Facebook users who watched a Daily Mail video depicting Black men reported seeing a suggestion from Facebook asking if they were interested in watching more videos about “primates.”
The label appeared in bold text under the video, stating “Keep seeing videos about Primates?” next to “Yes” and “Dismiss” buttons that users could click to answer the prompt.
It’s part of an AI-powered Facebook process that attempts to gather information on users’ personal interests in order to deliver relevant content into their News Feed, according to Mashable.
The video in question showed several instances of white men calling the police on Black men and the resulting events, and had nothing to do with primates. Facebook issued an apology, telling the New York Times that it was an “unacceptable error” and that it was looking into ways to prevent this happening in the future.
The label came to Facebook’s attention when Darci Groves, a former Facebook content design manager, posted it to a product feedback forum for current and former Facebook employees and shared it on Twitter. Groves said that a friend came across the label and screenshotted and shared it with her.
The offensive label feels particularly unacceptable considering the extremely expansive database of user-uploaded photos that Facebook has access to, and could presumably use to ensure proper facial recognition by its tools. While AI can always make mistakes, it is the company’s responsibility to properly train its algorithms, and this misstep cannot be blamed on a lack of resources.
In addition to mishandling past racial justice issues within the company, Facebook’s lack of transparent plan to address its AI problem continues to sow distrust. While the apology was needed, the company’s lack of apparent actionable steps beyond disabling the feature and a vague promise to “prevent this from happening again” doesn’t cut it.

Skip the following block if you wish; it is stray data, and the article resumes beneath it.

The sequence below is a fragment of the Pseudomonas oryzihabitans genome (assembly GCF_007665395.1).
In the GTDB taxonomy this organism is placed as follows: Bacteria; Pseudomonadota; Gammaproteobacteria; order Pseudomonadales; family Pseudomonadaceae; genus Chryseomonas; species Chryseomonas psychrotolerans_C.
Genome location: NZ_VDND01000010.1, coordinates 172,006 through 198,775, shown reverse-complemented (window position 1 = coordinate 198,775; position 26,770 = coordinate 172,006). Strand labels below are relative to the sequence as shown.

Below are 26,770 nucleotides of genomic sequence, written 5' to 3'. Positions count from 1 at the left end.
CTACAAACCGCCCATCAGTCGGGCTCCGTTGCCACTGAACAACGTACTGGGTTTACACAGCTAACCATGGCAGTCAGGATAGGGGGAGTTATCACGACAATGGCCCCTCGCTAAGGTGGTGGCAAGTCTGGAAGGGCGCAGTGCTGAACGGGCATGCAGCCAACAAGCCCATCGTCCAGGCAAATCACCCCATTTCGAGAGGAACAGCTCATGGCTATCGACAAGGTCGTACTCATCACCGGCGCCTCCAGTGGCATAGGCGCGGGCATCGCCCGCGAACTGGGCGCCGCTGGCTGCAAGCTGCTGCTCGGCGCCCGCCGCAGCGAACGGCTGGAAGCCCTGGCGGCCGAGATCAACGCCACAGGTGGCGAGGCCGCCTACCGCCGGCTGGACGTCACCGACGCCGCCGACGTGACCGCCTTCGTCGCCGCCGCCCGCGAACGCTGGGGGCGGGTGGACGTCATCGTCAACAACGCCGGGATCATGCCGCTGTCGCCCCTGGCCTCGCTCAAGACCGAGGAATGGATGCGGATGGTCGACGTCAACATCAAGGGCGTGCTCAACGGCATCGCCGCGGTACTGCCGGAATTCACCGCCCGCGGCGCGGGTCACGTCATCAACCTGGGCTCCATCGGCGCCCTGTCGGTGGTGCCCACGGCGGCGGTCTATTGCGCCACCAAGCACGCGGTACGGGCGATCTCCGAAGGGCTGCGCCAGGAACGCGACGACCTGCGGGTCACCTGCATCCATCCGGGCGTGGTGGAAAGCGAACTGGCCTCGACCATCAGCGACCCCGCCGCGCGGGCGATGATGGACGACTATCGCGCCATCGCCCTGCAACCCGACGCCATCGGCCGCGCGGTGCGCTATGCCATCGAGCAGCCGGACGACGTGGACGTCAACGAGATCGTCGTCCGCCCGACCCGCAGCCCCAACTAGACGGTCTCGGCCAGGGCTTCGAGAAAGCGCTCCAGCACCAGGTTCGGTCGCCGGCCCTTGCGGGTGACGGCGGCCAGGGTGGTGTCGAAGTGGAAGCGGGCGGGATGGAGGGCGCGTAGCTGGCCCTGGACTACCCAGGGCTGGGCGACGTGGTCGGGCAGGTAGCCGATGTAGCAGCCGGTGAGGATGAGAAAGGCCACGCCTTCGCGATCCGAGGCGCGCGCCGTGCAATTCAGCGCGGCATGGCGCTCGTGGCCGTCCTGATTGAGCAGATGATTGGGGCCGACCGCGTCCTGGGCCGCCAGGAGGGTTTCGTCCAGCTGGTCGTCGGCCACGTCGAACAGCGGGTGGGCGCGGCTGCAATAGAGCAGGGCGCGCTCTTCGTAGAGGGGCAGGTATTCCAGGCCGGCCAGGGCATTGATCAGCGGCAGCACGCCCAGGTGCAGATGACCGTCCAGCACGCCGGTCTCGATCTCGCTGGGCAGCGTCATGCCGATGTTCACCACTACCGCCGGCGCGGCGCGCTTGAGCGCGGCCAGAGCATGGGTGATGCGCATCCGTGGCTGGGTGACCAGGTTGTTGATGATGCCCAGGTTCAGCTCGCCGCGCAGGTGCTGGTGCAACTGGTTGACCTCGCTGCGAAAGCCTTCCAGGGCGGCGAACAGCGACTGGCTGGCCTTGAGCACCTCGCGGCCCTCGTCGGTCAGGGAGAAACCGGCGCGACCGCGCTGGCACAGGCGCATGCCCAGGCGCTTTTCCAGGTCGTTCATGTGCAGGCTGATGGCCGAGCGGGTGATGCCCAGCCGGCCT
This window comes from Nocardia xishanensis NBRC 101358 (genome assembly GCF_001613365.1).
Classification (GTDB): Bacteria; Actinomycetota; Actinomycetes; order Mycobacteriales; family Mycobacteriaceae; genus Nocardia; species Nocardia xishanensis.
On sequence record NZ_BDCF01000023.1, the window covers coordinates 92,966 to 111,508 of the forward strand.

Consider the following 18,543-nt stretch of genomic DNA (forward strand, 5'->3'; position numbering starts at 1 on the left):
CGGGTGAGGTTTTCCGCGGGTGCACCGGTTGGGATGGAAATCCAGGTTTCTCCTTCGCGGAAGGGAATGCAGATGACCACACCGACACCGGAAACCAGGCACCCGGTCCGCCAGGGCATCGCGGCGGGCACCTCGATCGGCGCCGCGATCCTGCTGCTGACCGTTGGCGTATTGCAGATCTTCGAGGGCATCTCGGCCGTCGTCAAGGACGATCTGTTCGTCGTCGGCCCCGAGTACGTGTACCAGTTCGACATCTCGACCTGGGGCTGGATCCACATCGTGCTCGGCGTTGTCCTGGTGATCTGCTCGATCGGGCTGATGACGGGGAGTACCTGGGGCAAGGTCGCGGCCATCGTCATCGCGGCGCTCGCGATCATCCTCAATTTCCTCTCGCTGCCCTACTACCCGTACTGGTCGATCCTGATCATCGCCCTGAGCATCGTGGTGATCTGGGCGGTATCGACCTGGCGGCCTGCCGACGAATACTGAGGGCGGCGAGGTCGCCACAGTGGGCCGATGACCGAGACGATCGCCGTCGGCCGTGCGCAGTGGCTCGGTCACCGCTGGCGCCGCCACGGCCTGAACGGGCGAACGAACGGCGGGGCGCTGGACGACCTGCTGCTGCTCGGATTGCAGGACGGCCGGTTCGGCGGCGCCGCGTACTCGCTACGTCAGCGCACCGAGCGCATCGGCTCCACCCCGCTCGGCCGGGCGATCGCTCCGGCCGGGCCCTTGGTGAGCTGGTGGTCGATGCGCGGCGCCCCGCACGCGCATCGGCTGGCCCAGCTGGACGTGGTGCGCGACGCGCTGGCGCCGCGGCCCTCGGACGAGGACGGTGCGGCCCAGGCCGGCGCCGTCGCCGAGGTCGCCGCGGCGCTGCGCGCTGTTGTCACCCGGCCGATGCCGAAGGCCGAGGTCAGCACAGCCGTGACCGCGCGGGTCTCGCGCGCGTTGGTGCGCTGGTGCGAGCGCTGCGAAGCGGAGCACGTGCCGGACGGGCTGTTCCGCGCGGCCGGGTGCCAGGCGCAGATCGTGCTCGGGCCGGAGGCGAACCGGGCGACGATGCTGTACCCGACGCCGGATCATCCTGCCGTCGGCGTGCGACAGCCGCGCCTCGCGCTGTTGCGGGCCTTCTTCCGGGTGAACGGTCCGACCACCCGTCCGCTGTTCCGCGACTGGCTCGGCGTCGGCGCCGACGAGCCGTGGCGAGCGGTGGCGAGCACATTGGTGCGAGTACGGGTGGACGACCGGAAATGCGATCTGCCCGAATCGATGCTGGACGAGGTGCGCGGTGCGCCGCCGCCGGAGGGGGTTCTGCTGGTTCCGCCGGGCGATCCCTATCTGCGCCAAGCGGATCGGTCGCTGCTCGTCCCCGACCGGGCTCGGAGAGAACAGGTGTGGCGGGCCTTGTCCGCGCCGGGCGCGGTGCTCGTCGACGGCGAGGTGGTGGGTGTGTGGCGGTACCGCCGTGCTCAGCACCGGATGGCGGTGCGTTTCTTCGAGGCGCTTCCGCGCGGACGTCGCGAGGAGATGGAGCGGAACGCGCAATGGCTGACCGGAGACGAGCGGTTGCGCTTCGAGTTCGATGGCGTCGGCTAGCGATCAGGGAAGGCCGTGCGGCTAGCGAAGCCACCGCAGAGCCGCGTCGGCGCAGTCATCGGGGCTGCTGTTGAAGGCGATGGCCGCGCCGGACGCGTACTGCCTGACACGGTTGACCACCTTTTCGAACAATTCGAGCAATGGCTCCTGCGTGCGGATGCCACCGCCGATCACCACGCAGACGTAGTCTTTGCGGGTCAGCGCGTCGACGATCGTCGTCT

The approach is especially lackluster following Facebook’s recent move to cut off researchers’ access to tools and accounts used to explore user data and ad activity on the platform, citing possible violation of a settlement with the Federal Trade Commission. The FTC has directly disputed that defense.
Combining a vague response with decreased access to facts makes it rather hard to simply trust that Facebook will handle this inappropriate AI gaffe with any kind of immediacy or results. If Facebook is committed to creating and using AI tools in an inclusive manner, it needs to specify exactly how it plans to fix this issue, and it needs to do so soon.
All-female Somali commandos return to country after training in Turkey
A Turkish military aircraft carrying the first batch of Somali female police commandos to complete special training in Turkey landed at Aden Adde International Airport in the capital Mogadishu on Wednesday.
Senior government officials, the deputy chief of the Somali police force and Turkish officials welcomed them upon arrival.
“You have received one of the best trainings in the world thanks to our Turkish brothers, and it is time now to serve your country and its people with honor and dignity,” said Osman Abdullahi Mohamed, first deputy police chief of Somalia.
The female officers will join a special forces unit locally known as Harmacad (Cheetah).
Separately, officials received over 100 Gorgor (Eagle) commandos, who also completed their training in Turkey.
The Gorgor and Harmacad elite units are fighting against al-Qaida-affiliated terrorist group al-Shabab.
Turkish officials who spoke at the ceremony said Turkey will continue its support to the Somali government and its people.